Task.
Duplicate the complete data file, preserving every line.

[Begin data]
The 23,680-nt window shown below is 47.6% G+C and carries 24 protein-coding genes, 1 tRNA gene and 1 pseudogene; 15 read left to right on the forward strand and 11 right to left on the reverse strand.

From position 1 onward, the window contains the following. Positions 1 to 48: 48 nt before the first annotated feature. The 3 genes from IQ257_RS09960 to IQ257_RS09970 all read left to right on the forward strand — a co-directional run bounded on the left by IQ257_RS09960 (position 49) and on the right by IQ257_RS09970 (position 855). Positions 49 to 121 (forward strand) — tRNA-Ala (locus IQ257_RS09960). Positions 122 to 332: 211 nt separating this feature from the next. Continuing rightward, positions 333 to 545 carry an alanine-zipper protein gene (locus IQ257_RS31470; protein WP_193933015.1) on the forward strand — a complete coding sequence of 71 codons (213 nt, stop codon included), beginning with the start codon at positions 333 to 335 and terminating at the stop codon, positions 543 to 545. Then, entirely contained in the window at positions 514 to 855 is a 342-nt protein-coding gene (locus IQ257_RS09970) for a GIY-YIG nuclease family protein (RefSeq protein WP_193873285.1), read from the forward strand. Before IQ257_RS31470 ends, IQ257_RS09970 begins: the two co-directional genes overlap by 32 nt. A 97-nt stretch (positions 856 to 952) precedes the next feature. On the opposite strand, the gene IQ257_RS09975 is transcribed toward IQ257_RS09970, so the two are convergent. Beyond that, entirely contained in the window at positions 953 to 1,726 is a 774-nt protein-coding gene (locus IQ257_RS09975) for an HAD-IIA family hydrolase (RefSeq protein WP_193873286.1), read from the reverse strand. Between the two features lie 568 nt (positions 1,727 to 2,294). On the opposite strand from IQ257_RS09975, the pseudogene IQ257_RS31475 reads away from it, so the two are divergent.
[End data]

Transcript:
The 23,680-nt window shown below is 47.6% G+C and carries 24 protein-coding genes, 1 tRNA gene and 1 pseudogene; 15 read left to right on the forward strand and 11 right to left on the reverse strand.

From position 1 onward, the window contains the following. Positions 1 to 48: 48 nt before the first annotated feature. The 3 genes from IQ257_RS09960 to IQ257_RS09970 all read left to right on the forward strand — a co-directional run bounded on the left by IQ257_RS09960 (position 49) and on the right by IQ257_RS09970 (position 855). Positions 49 to 121 (forward strand) — tRNA-Ala (locus IQ257_RS09960). Positions 122 to 332: 211 nt separating this feature from the next. Continuing rightward, positions 333 to 545 carry an alanine-zipper protein gene (locus IQ257_RS31470; protein WP_193933015.1) on the forward strand — a complete coding sequence of 71 codons (213 nt, stop codon included), beginning with the start codon at positions 333 to 335 and terminating at the stop codon, positions 543 to 545. Then, entirely contained in the window at positions 514 to 855 is a 342-nt protein-coding gene (locus IQ257_RS09970) for a GIY-YIG nuclease family protein (RefSeq protein WP_193873285.1), read from the forward strand. Before IQ257_RS31470 ends, IQ257_RS09970 begins: the two co-directional genes overlap by 32 nt. A 97-nt stretch (positions 856 to 952) precedes the next feature. On the opposite strand, the gene IQ257_RS09975 is transcribed toward IQ257_RS09970, so the two are convergent. Beyond that, entirely contained in the window at positions 953 to 1,726 is a 774-nt protein-coding gene (locus IQ257_RS09975) for an HAD-IIA family hydrolase (RefSeq protein WP_193873286.1), read from the reverse strand. Between the two features lie 568 nt (positions 1,727 to 2,294). On the opposite strand from IQ257_RS09975, the pseudogene IQ257_RS31475 reads away from it, so the two are divergent.